A game to help families discover more about learning and the brain

How well can you distinguish educational neuro-facts from neuro-rubbish? Eliminating learning-myths is one crucial aspect of helping every child reach their highest potential. It is a vital part of Mind, Brain, and Education (MBE). Your journey with research-informed teaching and learning begins here!


Read the red side of each card, decide if the statement is true or false, then flip over to find out.

Rewiring your brain to eliminate learning myths and neurorubish may take more than one game with these cards. So build in some spaced practice—put these cards in a place where you will come across them in one week’s time, and set a reminder on your phone right now to play the game again.

Warning, we wrote these cards to provoke discussion! Many challenge commonly held beliefs and statements out there in media. But all are supported by research.

Share with us

We love to spread the word of being an evidence-informed supporter of your child’s education. So, if you are willing, please take a picture of you or your family playing with these cards and share it with us via Twitter (tag us @theCTTL) along with a sentence about what you learned, or email it to us: info@thecttl.org. We love to hear your stories!

If you have any suggestions for a new card to add to our deck, a learning myth you would love to see busted, or have thoughts of a new game to play with our cards, please send us an email.


Each card is supported by multiple pieces of research. The list below gives one citation for each card as a starting point for exploring more.

  1. Wai, J., Lubinski, D., & Benbow, C. P. (2009). Spatial Ability for STEM Domains: Aligning Over 50 Years of Cumulative Psychological Knowledge Solidifies Its Importance. Journal of Educational Psychology, 101(4), 817–835.
  2. Cowan, N. (2008). Chapter 20, What are the differences between long-term, short-term, and working memory? In Progress in Brain Research (Vol. 169, pp. 323–338). Elsevier.
  3. Bruyckere, P. D., Kirschner, P. A., & Hulshof, C. D. (2015). Urban Myths about Learning and Education. Academic Press.
  4. Maloney, E. A., Ramirez, G.,  Gunderson, E. A., Levine, S. C., & Beilock, S. L. (2015). Intergenerational Effects of Parents’ Math Anxiety on Children’s Math Achievement and Anxiety. Psychological Science, 26(9), 1480–1488.
  5. Dekker, S., Lee, N. C., Howard-Jones, P., & Jolles, J. (2012). Neuromyths in Education: Prevalence and Predictors of Misconceptions among Teachers. Frontiers in Psychology, 3.
  6. (Cards 5, 21, & 22) Macdonald, K., Germine, L., Anderson, A., Christodoulou, J., & McGrath, L. M. (2017). Dispelling the Myth: Training in Education or Neuroscience Decreases but Does Not Eliminate Beliefs in Neuromyths.
    Frontiers in Psychology, 8.
    (Cards 9 & 26) Dunlosky, J., Rawson, K. A., Marsh, E. J., Nathan, M. J., & Willingham, D. T. (2013). Improving Students’ Learning With Effective Learning Techniques: Promising Directions From Cognitive and Educational Psychology. Psychological Science in the Public Interest, 14(1), 4–58.
  7. Kirschner, P. A., & De Bruyckere, P. (2017). The myths of the digital native and the multitasker. Teaching and Teacher Education, 67, 135–142.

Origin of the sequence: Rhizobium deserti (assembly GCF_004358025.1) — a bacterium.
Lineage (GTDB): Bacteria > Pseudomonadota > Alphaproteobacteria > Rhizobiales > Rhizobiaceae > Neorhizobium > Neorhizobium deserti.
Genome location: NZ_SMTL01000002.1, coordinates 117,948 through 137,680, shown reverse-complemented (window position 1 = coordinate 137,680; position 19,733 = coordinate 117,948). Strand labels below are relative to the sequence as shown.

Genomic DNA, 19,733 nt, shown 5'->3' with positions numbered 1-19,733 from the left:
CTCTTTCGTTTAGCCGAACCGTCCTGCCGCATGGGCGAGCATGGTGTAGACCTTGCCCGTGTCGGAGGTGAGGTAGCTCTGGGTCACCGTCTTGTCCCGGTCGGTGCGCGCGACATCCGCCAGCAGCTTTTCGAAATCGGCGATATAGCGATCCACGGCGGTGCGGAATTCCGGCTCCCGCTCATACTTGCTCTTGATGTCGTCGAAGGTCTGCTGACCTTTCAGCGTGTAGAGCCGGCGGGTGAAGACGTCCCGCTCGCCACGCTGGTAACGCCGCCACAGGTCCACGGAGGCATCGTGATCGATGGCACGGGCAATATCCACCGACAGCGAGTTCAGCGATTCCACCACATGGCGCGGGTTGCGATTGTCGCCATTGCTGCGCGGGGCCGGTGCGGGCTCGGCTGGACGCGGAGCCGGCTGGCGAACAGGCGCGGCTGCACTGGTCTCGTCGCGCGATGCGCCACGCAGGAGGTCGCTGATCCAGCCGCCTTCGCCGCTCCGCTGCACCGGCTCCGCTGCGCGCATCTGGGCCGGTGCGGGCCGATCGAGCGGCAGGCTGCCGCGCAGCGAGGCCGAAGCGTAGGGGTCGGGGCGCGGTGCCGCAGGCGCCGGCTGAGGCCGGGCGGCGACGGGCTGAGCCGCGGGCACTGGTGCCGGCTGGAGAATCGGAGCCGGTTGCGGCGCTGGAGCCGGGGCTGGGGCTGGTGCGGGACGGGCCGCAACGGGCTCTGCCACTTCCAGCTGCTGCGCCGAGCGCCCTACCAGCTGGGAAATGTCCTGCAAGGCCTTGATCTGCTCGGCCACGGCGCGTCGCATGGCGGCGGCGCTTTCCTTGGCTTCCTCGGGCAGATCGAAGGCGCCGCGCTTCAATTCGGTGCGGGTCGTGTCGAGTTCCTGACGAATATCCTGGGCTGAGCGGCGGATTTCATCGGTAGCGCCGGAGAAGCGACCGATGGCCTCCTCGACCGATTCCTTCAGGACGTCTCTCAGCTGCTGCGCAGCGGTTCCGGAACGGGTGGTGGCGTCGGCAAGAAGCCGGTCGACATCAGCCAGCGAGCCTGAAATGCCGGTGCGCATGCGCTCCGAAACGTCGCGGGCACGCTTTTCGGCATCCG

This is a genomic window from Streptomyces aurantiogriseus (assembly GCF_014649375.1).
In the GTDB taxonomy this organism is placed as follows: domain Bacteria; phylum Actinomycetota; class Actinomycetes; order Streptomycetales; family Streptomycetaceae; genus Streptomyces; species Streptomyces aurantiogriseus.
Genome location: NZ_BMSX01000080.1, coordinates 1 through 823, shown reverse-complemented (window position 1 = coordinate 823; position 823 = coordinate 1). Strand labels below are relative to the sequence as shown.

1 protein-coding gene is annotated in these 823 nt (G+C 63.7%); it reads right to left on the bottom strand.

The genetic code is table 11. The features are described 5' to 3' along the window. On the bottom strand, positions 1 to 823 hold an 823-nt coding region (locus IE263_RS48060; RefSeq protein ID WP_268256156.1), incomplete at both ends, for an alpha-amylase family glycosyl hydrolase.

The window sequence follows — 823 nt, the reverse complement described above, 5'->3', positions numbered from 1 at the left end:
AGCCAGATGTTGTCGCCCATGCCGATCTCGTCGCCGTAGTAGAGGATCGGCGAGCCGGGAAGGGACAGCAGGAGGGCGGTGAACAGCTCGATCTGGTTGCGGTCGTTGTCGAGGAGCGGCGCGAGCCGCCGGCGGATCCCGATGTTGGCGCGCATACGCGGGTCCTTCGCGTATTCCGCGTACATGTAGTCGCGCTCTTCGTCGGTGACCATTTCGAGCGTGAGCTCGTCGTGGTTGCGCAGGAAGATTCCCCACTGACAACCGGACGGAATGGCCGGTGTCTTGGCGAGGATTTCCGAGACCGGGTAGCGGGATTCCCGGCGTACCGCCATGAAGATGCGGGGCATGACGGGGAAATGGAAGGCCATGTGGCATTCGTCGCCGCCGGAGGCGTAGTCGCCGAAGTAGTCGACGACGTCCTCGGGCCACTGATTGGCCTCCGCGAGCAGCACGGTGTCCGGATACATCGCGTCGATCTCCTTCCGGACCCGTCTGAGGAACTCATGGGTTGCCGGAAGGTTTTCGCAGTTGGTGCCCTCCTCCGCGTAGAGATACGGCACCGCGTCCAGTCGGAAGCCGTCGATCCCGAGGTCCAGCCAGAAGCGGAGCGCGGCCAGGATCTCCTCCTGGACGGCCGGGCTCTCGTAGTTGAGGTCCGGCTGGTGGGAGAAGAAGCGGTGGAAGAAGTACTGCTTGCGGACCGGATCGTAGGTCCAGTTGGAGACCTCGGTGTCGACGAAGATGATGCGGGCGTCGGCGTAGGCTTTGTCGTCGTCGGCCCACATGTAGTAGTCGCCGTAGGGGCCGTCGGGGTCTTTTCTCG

8. Hinton, C., Fischer, K., & Glennon, C. (2012). Mind, Brain, and Education: The Student at the Center Series. Mind, Brain, and Education, March, 2012.
  9. Dweck, C. S. (2007), The Perils and Promises of Praise. ASCD Educational Leadership, 65, 34–39
  10. Karpicke, J. D. (2016). A powerful way to improve learning and memory. Psychological Science Agenda.
  11. Executive Function & Self-Regulation. Center on the Developing Child at Harvard University.
  12. Agarwal, P. K., & Bain, P. M. (2019). Powerful Teaching: Unleash the Science of Learning. Jossey-Bass.
  13. Deans for Impact (2019). The Science of Early Learning. Austin, TX: Deans for Impact.
  14. Bruyckere, P. D. (2019). More Urban Myths About Learning and Education: Challenging Eduquacks, Extraordinary Claims, and Alternative Facts. Routledge.
  15. Dehaene, S. et al. (2010). How Learning to Read Changes the Cortical Networks for Vision and Language. Science, 330(6009), 1359–1364

A deeper dive into learning styles research:

More about the “learning styles” cards

We wrote these cards to provoke—and we know that some may distress, annoy, or frustrate you more than others. The two cards on the infamous “learning styles” myth, in particular, might be troublesome. Here are some details about that myth. 

Teachers should not try to teach to the perceived learning styles of their students. There has been much research on this, and no study had found there to be a benefit from doing so—and there is evidence that it might hurt some students. Howard Gardner’s original work on multiple intelligences, which the origin of this myth is rooted in, did not propose this idea. There is no supporting evidence. But the myth just seemed to gather its own momentum and became a widespread belief. Howard Gardner himself is upset that his work has been warped this way, and wishes that people would refrain from propagating this myth. Instead, teachers should use a variety of modalities, letting their knowledge of the content determine which means would work best for the content they are teaching.